Ghomeshi has had three houses in Toronto over the last decade. In late 2012, he was living in Cabbagetown, a gentrified area of east Toronto dotted with stately Victorian houses and old buildings. Ghomeshi’s home was in a renovated industrial space, once a peanut factory. A 2010 Toronto Star story by arts reporter Rita Zekas described the interior as uncluttered yet homey, with a spread of shoes just inside on the tiled floor. In the foyer, the ceiling stretched up almost fifty feet to the top floor of the townhouse, which was lined with well-worn Persian carpets, a nod to Ghomeshi’s Iranian heritage, and musical touches on the walls—photos from his days with nineties Toronto folk-pop band Moxy Früvous and a drawing by singer Lights, whom Ghomeshi managed. On the top floor he had a rooftop deck fitted out with lounge chairs and a table.

Carly flew in late in the afternoon on a Friday, a plan she said she made clear to Ghomeshi, hoping he would pick her up. Ghomeshi was at work that day. His morning radio show wrapped up just before noon, and he then typically spent a few hours working on future shows. She texted him that she had arrived, and the timing was not to Ghomeshi’s liking.

“I have to leave work right now!” Ghomeshi replied. “If you’re standing outside my house waiting for me there’s nothing I can do about that because I don’t know if I will get back in time. Try to stall. Take a cab.”

I was puzzled. “Was he trying to protect his neighbours from seeing a young girl there?”

“No, I think he was just annoyed.”

Carly took a taxi. She arrived around dinnertime. It was dark. She waited outside and saw him drive up in his Mini Cooper.

Opening a folder, I took out a picture of Ghomeshi’s current house, in the Beaches, another area in Toronto’s east end. Carly looked at it and said no, the house she went to was the Cabbagetown house on Sackville Street. She knew Ghomeshi had moved since then, and she had been to the house in the Beaches, too. Carly resumed her story.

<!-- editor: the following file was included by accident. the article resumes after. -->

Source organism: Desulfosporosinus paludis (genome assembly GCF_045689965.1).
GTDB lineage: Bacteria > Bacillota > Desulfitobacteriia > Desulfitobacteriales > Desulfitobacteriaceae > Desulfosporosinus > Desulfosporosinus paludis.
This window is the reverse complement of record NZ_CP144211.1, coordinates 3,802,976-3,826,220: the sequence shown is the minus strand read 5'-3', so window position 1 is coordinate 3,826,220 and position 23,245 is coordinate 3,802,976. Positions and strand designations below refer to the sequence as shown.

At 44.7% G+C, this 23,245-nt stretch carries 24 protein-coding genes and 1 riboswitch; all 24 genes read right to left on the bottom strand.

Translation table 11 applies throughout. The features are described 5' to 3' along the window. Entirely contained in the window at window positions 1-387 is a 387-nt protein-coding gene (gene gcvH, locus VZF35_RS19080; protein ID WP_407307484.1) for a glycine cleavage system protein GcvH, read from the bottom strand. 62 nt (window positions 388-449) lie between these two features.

The driveway of the Sackville Street house was long by city standards. She waved when he got out of his car, but Ghomeshi went inside without saying anything. Carly walked up to the front door and knocked. No answer. The door opened and she went inside.

“He did not speak to me. He put my luggage down and threw me against the wall and started making out with me.” She said it was like a scene from a movie.

“Like the scene from that Glenn Close movie?” I asked, referencing the steamy, aggressive sex scenes in the 1987 movie Fatal Attraction, which co-starred Michael Douglas.

Carly said it was exactly like that, very intense, no dialogue. Ghomeshi led her upstairs, where she noted mirrors everywhere, particularly on the closets in front of the bathroom, just outside the master bedroom. She said Ghomeshi ordered her to perform fellatio.

“Just like that?” I asked.

“Just like that. So I obliged.”

“Why?”

“I was there already. It was assumed we were going to have sex anyways, so I just thought this is what we are doing. I didn’t want him to think I was a cold fish.”

I must have looked puzzled. Carly explained further.

“Also, too, I froze. I am the type of person who is really bad in an emergency. If something major happens I just freeze. I was just going through the motions with him and not knowing what else to do, and that’s when he hit me across the head.”

“While you were giving him oral sex?”

“Yes.”

“Once?”

“Repeatedly.”

“One side?”

“He would vary. I would say he mostly did it with his right hand.”

“Did you stop doing what you were doing?”

“I think, for a minute. I could not believe what was happening. I was in so much shock. I thought, you know, he was going to be a little rough but not physically hurting me.”

“Then what?”

“He led me to the bathroom.”

“Did he ejaculate?”

“No. He goes a long time. Especially for his age.”

“Then what?”

“He kind of shoved me against his vanity so there’s a mirror in front of me and behind me.”

“Who’s wearing what?”

“I had my top on and underwear and nothing else. He had his pants off. My memory is a little bit fuzzy. He would face me in front of the mirror and grab my throat. Him wanting me to give him oral sex; him hitting me across the head. I remember him pushing me really hard against his counter and it had a sharp edge and it was hurting my back.”

I looked straight at Carly. “‘Stop.’ Are you saying that?”

“No. And that’s where it’s my fault. I didn’t tell him to stop. And I remember him taking his belt and leading me around his bedroom like a dog on a leash.”

Brown broke in. “Is he talking at all throughout this?”

“Yes, like ‘you’re a dirty whore’ kind of conversation.”